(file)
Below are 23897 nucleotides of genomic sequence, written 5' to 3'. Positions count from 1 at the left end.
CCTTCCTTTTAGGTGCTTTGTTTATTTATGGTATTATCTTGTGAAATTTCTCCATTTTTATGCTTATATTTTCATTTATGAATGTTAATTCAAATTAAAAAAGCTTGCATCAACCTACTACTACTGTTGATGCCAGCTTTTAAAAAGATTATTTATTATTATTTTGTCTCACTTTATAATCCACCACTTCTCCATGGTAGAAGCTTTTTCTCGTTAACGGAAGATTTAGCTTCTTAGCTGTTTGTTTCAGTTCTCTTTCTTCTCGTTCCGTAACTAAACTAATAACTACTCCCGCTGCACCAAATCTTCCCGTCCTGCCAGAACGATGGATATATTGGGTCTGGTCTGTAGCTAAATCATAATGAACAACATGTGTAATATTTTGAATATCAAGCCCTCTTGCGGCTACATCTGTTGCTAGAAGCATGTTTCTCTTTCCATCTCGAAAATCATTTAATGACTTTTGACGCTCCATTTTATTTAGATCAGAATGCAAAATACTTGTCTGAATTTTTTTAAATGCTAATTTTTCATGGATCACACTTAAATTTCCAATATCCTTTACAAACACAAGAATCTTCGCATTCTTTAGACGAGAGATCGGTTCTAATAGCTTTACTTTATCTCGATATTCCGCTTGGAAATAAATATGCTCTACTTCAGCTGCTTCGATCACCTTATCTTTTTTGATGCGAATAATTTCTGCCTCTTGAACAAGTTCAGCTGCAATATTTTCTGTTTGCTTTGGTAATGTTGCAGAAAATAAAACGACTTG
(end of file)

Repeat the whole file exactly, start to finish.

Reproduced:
Below are 23897 nucleotides of genomic sequence, written 5' to 3'. Positions count from 1 at the left end.
CCTTCCTTTTAGGTGCTTTGTTTATTTATGGTATTATCTTGTGAAATTTCTCCATTTTTATGCTTATATTTTCATTTATGAATGTTAATTCAAATTAAAAAAGCTTGCATCAACCTACTACTACTGTTGATGCCAGCTTTTAAAAAGATTATTTATTATTATTTTGTCTCACTTTATAATCCACCACTTCTCCATGGTAGAAGCTTTTTCTCGTTAACGGAAGATTTAGCTTCTTAGCTGTTTGTTTCAGTTCTCTTTCTTCTCGTTCCGTAACTAAACTAATAACTACTCCCGCTGCACCAAATCTTCCCGTCCTGCCAGAACGATGGATATATTGGGTCTGGTCTGTAGCTAAATCATAATGAACAACATGTGTAATATTTTGAATATCAAGCCCTCTTGCGGCTACATCTGTTGCTAGAAGCATGTTTCTCTTTCCATCTCGAAAATCATTTAATGACTTTTGACGCTCCATTTTATTTAGATCAGAATGCAAAATACTTGTCTGAATTTTTTTAAATGCTAATTTTTCATGGATCACACTTAAATTTCCAATATCCTTTACAAACACAAGAATCTTCGCATTCTTTAGACGAGAGATCGGTTCTAATAGCTTTACTTTATCTCGATATTCCGCTTGGAAATAAATATGCTCTACTTCAGCTGCTTCGATCACCTTATCTTTTTTGATGCGAATAATTTCTGCCTCTTGAACAAGTTCAGCTGCAATATTTTCTGTTTGCTTTGGTAATGTTGCAGAAAATAAAACGACTTG